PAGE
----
As a number of Federal Reserve presidents have been criticized for their 2020 stock moves, Fed chairman Jerome Powell has been cast into the limelight for owning $1.5 million municipal bonds like the ones the U.S. central bank purchased in 2020 during the pandemic.
All Eyes Are On Jerome Powell’s Municipal Bond Portfolio Three days ago, the topic of senior Federal Reserve members making multi-million-dollar stock deals in 2020 caused senator Elizabeth Warren to write a letter criticizing the bank member’s ethics, and chairman Jerome Powell said he would initiate an ethics inquiry. However, not too long after the media grilled U.S. central bankers for their behavior, reports disclosed that the Federal Reserve’s chairman owned a few types of municipal bonds, similar to the ones the Fed bailed out during the coronavirus crisis.
It’s also not the first time Jerome Powell’s portfolio has come under inquisition from the public. Wallstreetonparade.com journalists Pam Martens and Russ Martens have written about the matter and Northman Trader’s Sven Henrich tweeted about it in June. The Martens’ article at the time said that Powell had “upwards of $11.6 million invested with Blackrock, the firm that will manage a $750 billion corporate bond bailout program for the Fed.”
Fyi: One person who is financially benefitting from every stock market rally is Jay Powell who has tens of millions in ETF fund long holdings, including $SPY, $RUT & holdings with Blackrock the same firm he selected for doing the Fed’s ETF buyinghttps://t.co/7yvWsCs6lZ
— Sven Henrich (@NorthmanTrader) June 12, 2020
On September 18, CNBC reported on the matter and noted that Powell’s financial moves did not appear to violate the central bank’s code of conduct. CNBC’s Steve Liesman said that the Fed’s code of conduct says officials “should be careful to avoid any dealings or other conduct that might convey even an appearance of conflict between their personal interests, the interests of the system, and the public interest.”
Furthermore, Liesman said that “Powell held between $1.25 million and $2.5 million of municipal bonds in family trusts” which was “just a small portion” of Powell’s total assets. “While the bonds were purchased before 2019, they were held while the Fed last year bought more than $5 billion in munis, including one from the state of Illinois purchased by his family trust in 2016,” Liesman added.
Better Markets Executive: ‘Fed’s Policies Are Woefully Deficient – Whole Year Should Be Considered a Blackout’ Powell has seen a barrage of negative press in recent times, and on September 1 Bitcoin.com News reported on how U.S. lawmakers Alexandria Ocasio-Cortez (AOC), Rashida Tlaib, and Ayanna Pressley want a new central bank lead. A chairperson who will help “mitigate the risk [of] climate change,” AOC said in a recent statement. Despite the push from Democrat representatives, sources with ties to Washington believe that Joe Biden will renominate Jerome Powell to lead the Fed.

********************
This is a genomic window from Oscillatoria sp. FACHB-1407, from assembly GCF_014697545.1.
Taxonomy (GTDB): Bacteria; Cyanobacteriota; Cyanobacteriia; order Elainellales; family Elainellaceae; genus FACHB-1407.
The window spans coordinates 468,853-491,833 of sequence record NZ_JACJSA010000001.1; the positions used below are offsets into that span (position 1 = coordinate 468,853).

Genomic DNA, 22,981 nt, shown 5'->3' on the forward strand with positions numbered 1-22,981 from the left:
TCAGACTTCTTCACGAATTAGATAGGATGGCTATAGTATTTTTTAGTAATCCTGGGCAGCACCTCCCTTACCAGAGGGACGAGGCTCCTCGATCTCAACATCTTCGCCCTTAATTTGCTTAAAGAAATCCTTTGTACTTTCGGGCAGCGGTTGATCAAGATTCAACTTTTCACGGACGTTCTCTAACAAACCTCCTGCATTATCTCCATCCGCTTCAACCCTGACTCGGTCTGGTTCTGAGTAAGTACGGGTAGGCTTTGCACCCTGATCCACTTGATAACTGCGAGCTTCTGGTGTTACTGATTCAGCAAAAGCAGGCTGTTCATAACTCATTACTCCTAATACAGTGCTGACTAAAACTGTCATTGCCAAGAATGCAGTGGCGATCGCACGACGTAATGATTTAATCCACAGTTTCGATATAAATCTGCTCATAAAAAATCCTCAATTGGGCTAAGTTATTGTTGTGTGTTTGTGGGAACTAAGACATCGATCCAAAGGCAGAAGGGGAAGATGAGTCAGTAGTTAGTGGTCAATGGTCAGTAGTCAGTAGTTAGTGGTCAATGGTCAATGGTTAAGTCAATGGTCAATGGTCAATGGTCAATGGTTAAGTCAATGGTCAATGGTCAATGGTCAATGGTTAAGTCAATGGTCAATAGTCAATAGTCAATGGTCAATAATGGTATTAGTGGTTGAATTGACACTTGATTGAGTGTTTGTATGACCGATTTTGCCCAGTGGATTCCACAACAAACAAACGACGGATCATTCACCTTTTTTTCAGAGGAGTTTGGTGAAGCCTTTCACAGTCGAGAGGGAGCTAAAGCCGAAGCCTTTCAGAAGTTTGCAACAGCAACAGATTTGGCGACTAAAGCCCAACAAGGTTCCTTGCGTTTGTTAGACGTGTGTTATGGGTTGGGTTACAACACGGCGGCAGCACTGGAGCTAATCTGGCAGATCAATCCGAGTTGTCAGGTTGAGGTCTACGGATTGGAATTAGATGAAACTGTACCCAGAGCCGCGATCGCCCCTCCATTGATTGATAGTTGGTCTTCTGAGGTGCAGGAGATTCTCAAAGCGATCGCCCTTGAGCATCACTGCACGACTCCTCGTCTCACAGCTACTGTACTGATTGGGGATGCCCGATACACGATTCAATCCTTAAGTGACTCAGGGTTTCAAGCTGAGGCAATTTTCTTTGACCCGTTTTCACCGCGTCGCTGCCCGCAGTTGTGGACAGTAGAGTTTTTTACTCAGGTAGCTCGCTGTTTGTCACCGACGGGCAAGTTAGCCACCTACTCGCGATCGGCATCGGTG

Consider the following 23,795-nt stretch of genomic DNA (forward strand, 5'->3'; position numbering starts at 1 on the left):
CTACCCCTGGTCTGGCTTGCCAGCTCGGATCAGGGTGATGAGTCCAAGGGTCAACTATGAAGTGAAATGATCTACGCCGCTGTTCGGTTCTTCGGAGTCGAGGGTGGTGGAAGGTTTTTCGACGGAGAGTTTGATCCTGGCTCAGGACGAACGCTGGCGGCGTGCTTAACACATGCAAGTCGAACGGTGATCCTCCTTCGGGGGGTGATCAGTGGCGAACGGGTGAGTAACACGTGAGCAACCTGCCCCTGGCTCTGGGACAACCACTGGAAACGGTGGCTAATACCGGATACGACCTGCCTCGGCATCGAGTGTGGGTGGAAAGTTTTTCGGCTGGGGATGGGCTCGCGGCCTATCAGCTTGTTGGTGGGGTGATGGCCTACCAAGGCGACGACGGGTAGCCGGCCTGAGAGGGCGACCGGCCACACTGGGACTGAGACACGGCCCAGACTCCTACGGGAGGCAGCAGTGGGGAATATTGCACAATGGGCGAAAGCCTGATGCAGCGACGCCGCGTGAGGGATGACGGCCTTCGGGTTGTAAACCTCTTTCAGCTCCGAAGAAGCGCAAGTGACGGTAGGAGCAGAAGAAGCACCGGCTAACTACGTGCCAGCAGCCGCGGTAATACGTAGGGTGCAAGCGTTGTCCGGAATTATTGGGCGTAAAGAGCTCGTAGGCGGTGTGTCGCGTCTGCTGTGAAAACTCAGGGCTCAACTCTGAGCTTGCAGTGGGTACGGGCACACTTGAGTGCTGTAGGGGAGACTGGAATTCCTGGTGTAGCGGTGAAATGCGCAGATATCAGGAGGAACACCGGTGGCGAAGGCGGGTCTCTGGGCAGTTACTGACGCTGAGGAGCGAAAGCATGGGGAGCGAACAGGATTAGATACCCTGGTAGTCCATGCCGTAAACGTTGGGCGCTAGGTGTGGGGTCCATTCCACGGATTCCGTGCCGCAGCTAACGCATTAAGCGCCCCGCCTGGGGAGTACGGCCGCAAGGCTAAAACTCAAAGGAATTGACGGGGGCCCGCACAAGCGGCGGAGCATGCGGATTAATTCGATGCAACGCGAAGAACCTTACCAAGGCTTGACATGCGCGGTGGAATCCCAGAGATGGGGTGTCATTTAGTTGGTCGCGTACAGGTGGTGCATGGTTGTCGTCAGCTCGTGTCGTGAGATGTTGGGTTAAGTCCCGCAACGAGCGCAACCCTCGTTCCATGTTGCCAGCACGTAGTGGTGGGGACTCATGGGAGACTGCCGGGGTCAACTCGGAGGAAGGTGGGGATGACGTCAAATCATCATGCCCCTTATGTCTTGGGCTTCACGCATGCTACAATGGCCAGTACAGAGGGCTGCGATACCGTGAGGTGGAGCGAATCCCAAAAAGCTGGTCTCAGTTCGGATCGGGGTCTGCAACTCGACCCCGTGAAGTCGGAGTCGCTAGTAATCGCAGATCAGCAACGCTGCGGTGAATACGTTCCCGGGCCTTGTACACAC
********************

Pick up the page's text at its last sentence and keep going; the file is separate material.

Meanwhile, Dennis Kelleher, CEO of a nonprofit called Better Markets told Liesman that the senior Fed officials’ moves were not in good taste. “To think that such trading is acceptable because it is supposedly allowed by Fed’s current policies only highlights that the Fed’s policies are woefully deficient,” Kelleher emphasized. When Kelleher was told that the Fed officials could trade the stocks because it wasn’t a blackout period, the CEO of a nonprofit remarked:
The whole year should be considered a blackout period.
What do you think about the fact that Fed chairman Jerome Powell joins Richmond Fed President Thomas Barkin and Boston Fed President Eric Rosengren in controversy? Let us know what you think about this subject in the comments section below.
Tags in this story AOC, Ayanna Pressley, Better Markets, Blackrock, Central Bank, CNBC report, Covid, Dennis Kelleher, family trusts, Fed, Federal Reserve, jerome powell, Jerome Powell Bond portfolio, Jerome Powell Bonds, Jerome Powell’s portfolio, Northman Trader, Pam Martens, pandemic, Powell bonds, Rashida Tlaib, Russ Martens, Steve Liesman, Sven Henrich, Wallstreetonparade.com
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